Fifty years of mortality improvements

In an earlier post we looked at the development of the distribution of age at death over time. We saw how the peak adult age at death had continuously moved towards an ever-higher age.

Actuaries, of course, are very interested in the development of mortality rates over time. Animation 1 shows the development of the crude observed force of mortality for males of retirement age in the UK since 1961. It shows that mortality rates have fallen at all ages, but much more so at ages below 80 than above.

Animation 1. Male mortality rates by age in England and Wales since 1961 (log scale). Click on the chart to restart the animation. Note that the mortality rates were calculated using post-2001 population estimates that had been revised after the 2011 census.

ONS log(mortality) rates by age for males in UK since 1961

A current topic of discussion is the relatively heavy mortality of recent years, part of which can be ascribed to heavy excess winter mortality. However, Animation 1 puts this into historical perspective, where the long-term trend to lower mortality rates is very clear.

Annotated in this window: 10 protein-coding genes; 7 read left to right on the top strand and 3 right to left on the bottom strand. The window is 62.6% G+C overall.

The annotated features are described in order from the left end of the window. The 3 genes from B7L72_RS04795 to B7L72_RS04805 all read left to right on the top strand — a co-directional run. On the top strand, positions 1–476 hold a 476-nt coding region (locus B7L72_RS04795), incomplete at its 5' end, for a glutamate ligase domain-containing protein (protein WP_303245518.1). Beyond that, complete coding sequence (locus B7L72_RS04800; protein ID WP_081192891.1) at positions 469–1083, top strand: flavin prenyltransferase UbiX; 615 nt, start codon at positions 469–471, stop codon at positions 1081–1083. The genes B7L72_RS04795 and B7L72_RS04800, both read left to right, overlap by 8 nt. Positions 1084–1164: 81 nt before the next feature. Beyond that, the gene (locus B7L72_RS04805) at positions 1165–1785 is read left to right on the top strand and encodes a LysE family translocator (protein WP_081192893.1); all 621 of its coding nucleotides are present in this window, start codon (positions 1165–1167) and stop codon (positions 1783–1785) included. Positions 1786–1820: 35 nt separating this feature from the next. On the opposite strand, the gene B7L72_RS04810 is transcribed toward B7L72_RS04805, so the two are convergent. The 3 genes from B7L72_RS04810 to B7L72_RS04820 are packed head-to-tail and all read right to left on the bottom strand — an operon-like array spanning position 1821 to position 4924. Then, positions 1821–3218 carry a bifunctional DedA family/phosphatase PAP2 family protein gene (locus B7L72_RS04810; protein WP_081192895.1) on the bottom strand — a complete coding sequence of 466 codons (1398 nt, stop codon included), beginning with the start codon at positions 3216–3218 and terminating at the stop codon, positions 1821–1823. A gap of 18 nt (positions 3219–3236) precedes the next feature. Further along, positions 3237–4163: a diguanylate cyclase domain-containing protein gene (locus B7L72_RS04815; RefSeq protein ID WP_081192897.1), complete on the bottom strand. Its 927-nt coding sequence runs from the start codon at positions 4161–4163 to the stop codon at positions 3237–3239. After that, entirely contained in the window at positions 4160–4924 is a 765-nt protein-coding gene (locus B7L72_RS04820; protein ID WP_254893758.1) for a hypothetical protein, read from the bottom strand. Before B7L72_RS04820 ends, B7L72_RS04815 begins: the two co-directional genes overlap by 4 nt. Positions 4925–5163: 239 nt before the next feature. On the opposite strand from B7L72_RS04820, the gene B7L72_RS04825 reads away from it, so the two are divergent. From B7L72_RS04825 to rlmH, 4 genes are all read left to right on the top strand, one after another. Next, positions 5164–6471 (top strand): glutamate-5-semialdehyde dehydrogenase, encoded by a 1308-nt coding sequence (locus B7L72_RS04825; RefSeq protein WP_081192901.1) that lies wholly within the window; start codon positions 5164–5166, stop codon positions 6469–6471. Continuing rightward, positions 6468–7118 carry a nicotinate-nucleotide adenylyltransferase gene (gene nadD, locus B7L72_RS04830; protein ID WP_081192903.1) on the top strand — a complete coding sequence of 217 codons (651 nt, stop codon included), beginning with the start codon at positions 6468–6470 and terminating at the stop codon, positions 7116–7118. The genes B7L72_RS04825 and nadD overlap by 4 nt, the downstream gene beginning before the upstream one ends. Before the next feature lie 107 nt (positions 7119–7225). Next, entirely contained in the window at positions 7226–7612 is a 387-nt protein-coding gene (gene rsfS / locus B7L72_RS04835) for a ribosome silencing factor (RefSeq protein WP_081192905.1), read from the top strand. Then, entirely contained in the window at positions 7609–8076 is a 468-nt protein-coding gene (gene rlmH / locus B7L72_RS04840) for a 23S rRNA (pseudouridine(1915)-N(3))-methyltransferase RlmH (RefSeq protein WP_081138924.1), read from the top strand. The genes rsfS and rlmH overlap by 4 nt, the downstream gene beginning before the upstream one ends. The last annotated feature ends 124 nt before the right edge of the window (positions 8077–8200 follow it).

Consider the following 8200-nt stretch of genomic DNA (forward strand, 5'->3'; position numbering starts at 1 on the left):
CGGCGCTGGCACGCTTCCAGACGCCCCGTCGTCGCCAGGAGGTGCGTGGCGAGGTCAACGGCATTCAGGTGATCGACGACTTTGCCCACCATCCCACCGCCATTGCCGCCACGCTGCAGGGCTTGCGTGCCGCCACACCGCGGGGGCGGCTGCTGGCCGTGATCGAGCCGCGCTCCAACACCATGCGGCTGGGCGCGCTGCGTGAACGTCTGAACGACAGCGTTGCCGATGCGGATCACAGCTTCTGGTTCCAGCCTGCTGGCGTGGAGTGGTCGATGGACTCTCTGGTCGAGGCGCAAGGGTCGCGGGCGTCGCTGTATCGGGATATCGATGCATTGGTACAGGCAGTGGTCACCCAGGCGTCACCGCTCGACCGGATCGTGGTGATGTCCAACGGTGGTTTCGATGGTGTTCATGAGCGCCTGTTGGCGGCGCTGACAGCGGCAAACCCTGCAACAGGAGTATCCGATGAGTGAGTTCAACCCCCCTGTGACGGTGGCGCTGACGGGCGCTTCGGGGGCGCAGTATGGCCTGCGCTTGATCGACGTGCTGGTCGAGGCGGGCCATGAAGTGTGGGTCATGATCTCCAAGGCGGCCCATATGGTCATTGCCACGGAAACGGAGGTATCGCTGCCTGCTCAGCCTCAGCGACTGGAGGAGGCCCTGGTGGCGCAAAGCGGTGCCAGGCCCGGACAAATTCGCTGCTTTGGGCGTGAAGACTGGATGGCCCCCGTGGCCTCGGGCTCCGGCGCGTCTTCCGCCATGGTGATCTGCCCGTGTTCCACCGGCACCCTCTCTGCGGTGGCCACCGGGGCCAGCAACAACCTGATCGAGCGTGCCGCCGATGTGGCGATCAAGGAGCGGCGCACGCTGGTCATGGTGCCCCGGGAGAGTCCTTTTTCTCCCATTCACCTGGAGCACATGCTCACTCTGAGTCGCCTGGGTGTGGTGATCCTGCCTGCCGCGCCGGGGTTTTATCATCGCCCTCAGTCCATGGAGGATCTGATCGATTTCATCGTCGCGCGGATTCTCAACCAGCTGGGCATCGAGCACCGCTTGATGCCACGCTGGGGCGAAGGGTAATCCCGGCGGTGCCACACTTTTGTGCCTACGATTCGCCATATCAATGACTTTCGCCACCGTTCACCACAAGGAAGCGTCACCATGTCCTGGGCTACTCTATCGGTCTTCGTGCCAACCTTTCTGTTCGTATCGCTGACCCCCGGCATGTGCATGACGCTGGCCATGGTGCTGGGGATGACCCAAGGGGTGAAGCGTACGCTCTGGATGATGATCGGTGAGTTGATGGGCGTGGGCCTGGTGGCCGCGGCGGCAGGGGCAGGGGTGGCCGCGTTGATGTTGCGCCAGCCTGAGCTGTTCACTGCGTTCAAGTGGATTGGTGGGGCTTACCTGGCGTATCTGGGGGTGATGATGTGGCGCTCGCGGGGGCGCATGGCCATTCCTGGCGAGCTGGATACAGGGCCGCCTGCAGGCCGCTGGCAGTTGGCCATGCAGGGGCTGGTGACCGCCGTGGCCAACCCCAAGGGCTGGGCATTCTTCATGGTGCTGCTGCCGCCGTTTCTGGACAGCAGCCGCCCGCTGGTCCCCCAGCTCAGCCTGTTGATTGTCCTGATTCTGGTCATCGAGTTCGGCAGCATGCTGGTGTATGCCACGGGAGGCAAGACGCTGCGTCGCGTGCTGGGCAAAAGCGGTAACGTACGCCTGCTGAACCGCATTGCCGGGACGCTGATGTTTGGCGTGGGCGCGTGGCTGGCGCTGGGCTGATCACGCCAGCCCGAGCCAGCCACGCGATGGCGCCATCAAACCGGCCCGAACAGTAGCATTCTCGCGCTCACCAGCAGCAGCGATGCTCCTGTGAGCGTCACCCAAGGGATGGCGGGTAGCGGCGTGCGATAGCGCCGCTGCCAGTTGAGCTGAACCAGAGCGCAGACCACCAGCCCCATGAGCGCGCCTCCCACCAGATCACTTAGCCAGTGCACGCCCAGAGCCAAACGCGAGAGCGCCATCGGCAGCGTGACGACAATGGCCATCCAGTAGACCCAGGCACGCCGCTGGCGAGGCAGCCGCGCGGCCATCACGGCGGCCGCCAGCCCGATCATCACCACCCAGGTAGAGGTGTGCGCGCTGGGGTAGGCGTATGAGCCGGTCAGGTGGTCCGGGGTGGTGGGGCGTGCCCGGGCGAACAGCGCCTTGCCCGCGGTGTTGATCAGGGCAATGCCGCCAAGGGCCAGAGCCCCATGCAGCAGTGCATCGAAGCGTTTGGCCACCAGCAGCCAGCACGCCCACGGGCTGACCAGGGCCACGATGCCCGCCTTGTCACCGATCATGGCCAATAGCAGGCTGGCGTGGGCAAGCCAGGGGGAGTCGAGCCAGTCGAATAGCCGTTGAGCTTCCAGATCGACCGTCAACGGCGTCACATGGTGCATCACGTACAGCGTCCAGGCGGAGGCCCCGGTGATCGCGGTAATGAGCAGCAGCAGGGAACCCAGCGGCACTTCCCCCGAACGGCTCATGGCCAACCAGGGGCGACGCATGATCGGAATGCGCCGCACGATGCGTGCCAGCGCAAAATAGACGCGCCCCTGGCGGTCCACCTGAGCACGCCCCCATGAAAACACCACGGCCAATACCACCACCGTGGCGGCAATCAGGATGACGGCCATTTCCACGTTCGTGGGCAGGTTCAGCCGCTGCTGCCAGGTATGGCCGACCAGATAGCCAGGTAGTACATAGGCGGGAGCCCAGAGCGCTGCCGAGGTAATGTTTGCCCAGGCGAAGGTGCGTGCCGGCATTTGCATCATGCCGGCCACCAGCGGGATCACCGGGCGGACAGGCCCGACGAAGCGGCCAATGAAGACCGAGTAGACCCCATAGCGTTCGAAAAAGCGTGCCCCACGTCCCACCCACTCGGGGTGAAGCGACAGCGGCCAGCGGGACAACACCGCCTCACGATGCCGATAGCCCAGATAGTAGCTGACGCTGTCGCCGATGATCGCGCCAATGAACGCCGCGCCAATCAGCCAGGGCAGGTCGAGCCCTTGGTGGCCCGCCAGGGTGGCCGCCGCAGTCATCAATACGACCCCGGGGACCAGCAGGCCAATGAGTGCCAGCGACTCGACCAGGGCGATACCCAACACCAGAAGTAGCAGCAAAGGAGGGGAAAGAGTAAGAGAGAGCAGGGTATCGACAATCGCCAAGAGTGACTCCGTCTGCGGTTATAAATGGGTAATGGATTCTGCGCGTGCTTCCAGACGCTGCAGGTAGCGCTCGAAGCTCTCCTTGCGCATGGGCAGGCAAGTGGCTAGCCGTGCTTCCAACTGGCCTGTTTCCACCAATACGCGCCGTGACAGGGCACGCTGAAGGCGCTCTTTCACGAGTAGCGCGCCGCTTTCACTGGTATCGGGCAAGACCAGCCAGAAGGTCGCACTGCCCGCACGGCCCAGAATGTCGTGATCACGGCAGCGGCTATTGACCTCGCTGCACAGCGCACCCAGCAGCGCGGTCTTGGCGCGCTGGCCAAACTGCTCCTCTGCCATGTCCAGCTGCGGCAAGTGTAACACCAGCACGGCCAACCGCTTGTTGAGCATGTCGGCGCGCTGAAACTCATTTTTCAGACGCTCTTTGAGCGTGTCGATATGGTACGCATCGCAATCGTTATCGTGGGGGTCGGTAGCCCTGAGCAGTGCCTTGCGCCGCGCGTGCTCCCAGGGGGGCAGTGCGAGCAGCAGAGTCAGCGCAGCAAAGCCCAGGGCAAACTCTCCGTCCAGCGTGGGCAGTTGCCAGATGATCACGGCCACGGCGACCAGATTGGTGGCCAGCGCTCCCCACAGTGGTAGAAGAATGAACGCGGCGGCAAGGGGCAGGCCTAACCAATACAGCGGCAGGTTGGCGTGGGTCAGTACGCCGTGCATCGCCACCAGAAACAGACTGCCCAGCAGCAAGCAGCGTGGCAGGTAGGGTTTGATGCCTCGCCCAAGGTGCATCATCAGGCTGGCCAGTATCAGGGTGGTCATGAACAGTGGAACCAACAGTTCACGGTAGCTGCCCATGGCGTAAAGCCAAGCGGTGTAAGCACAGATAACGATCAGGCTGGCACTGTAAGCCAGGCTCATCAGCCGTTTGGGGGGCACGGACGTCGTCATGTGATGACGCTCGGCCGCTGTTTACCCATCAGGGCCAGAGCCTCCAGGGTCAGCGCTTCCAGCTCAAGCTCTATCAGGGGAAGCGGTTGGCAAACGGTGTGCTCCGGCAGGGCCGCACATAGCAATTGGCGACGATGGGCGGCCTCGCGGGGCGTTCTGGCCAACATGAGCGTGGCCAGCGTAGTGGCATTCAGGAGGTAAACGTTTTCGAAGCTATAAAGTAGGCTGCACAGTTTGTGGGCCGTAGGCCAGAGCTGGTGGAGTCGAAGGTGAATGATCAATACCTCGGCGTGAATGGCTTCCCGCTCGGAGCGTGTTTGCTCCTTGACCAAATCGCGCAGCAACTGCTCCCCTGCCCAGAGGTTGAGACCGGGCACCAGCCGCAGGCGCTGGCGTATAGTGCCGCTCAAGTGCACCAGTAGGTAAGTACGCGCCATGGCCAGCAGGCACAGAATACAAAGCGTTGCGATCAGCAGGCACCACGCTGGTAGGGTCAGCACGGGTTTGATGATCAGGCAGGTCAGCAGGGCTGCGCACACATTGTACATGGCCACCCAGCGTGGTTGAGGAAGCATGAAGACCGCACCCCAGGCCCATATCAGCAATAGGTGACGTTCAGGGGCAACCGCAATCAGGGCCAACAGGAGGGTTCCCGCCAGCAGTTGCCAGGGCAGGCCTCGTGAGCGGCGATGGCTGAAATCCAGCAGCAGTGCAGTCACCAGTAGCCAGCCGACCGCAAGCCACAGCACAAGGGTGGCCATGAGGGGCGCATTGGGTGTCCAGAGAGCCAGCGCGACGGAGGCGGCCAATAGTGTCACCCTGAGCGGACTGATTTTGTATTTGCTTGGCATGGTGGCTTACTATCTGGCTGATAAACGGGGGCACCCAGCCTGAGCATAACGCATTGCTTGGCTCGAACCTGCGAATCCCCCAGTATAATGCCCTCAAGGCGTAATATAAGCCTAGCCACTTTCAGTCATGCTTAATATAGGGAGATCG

Another way of looking at this is to express each year's mortality rate as a ratio of the equivalent rate in 1961. This is shown in Animation 2, where we can see that mortality rates have fallen by over 60% between 60 and 70, an age range with an outsized impact on annuity profitability for insurers.

Animation 2. Ratio of male mortality rates in UK by age and calendar year to equivalent rates in 1961. Click on the image to restart the animation.

Ratio of mortality rates to those in 1961 for males in UK

Animation 2 also reveals something not immediately obvious in Animation 1 even after allowing for the recent increase in mortality, rates at around age 90 have still fallen overall by 40% since 1961.




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Stephen Richards
Stephen Richards is the Managing Director of Longevitas